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U.S. Supreme Court
Texas & Pacific Ry. Co. v. Harvey, 228 U.S. 319 (1913)
Texas & Pacific Railway Company v. Harvey
Argued March 20, 1913
Decided April 14, 1913
228 U.S. 319
In Texas, the common law rule as to risks assumed by the employee has been qualified by statute so that the employee is relieved from giving notice of defects where a person of ordinary intelligence would have continued in service with knowledge of such defect.
Ordinarily, and unless so evident that fair-minded men could not differ in regard thereto, negligence or contributory negligence is not a question of law, but of fact, to be settled by the finding of the jury. Richmond & Danville R. Co. v. Powers, 149 U. S. 43.
In this case, the court having charged that there could be no recovery if there was contributory negligence on the part of the deceased and also having specially charged that there could be no recovery if the deceased was not acting with the care of an ordinarily prudent man, there was no error.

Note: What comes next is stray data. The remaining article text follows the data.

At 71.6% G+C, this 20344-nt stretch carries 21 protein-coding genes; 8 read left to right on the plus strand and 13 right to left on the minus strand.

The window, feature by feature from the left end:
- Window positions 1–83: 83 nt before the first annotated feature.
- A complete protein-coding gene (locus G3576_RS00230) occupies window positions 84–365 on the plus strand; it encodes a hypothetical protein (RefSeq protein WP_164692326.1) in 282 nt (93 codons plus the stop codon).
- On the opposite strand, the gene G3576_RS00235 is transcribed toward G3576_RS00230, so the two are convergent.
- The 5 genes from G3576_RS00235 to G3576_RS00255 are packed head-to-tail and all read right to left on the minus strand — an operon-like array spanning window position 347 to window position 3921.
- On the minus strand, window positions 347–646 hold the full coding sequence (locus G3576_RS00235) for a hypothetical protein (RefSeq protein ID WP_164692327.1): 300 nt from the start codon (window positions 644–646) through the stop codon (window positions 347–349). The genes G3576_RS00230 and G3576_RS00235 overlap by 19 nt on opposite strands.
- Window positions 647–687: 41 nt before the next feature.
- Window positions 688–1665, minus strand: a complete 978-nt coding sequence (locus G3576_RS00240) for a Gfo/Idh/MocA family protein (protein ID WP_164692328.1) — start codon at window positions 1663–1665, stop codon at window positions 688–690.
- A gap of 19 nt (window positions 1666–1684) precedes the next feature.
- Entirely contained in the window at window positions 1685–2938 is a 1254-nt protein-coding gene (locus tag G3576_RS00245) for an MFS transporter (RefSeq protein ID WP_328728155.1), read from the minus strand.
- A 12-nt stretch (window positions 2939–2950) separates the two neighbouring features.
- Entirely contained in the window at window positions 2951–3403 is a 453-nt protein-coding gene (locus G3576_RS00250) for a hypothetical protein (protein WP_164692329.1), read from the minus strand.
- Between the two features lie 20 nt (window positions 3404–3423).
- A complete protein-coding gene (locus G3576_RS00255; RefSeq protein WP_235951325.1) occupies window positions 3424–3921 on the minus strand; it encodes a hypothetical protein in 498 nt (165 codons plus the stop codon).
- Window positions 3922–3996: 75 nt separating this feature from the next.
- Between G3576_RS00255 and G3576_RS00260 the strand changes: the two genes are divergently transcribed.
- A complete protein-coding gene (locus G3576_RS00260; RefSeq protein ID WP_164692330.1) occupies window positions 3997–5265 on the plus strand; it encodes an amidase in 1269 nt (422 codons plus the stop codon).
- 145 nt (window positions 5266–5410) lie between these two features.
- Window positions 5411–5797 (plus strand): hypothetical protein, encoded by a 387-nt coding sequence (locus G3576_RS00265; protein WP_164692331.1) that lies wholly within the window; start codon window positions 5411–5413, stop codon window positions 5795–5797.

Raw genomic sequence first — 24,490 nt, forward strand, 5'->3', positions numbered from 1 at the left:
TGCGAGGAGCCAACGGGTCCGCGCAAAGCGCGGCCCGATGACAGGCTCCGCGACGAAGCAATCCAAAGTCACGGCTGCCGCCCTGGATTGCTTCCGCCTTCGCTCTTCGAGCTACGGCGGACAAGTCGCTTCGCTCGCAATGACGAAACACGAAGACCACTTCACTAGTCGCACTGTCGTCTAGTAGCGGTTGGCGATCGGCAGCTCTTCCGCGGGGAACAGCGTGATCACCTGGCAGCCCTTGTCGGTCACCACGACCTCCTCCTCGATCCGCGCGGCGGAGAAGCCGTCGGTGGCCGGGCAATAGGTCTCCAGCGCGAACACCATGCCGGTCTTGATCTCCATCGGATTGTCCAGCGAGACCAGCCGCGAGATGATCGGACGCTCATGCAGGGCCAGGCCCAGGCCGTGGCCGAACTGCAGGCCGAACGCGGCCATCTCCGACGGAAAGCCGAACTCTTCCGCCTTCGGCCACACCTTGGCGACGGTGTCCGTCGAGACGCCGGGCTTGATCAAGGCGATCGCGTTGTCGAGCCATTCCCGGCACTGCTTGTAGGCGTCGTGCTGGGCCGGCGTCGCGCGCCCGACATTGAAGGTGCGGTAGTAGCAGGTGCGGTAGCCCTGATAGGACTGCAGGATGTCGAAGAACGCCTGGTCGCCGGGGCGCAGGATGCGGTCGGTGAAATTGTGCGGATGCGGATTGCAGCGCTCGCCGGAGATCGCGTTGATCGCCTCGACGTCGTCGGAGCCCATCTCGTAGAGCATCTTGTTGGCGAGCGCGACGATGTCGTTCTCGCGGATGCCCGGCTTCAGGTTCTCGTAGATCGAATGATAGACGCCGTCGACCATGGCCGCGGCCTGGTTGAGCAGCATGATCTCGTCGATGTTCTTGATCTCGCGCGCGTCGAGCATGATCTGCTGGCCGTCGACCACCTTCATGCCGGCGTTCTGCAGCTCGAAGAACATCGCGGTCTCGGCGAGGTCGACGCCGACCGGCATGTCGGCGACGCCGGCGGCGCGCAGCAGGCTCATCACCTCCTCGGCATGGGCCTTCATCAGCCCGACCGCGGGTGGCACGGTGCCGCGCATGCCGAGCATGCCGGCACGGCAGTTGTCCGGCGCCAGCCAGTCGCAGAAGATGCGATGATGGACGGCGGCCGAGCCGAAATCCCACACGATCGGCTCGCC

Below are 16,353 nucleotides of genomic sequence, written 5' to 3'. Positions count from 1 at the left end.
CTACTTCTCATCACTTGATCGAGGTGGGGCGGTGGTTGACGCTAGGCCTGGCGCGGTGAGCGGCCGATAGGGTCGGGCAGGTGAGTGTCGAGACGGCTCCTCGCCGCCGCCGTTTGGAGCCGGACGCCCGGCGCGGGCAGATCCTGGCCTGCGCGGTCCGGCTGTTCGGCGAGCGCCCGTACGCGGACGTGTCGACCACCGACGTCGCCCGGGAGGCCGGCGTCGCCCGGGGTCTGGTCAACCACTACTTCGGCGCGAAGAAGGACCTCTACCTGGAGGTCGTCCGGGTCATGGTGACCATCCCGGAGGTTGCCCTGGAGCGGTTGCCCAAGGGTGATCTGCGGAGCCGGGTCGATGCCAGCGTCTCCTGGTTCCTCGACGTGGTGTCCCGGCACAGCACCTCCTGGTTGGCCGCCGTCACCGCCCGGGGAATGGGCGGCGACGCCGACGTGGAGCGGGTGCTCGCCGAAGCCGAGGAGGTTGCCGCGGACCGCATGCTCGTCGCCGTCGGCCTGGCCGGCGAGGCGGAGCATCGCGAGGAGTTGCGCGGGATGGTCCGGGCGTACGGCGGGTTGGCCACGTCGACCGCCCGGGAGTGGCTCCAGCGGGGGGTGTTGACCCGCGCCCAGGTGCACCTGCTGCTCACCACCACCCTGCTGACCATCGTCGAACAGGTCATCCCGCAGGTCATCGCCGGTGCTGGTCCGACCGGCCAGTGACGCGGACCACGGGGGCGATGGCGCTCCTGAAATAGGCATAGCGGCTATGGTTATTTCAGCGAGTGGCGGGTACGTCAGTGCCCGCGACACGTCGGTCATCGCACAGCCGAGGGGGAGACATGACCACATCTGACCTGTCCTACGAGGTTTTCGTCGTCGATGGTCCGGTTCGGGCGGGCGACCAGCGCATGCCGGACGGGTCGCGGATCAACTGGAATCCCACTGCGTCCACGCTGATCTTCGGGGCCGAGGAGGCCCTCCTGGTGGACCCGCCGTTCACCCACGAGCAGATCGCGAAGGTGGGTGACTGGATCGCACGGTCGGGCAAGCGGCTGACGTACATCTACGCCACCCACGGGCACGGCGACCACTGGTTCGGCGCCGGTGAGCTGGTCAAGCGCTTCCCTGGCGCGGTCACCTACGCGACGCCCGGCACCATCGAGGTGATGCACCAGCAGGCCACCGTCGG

The appellate court is not a jury, and has no power to grant a new trial. That matter rests in the sound discretion of the trial court, and, in a case of this kind, its decision cannot be disturbed unless it appears that contributory negligence was so evident that it became a question of law requiring the court to take the case from the jury.
184 F.9d 0 affirmed.
The facts, which involve the validity of a verdict against a railway company for damages for causing death of an employee, are stated in the the opinion. chanroblesvirtualawlibrary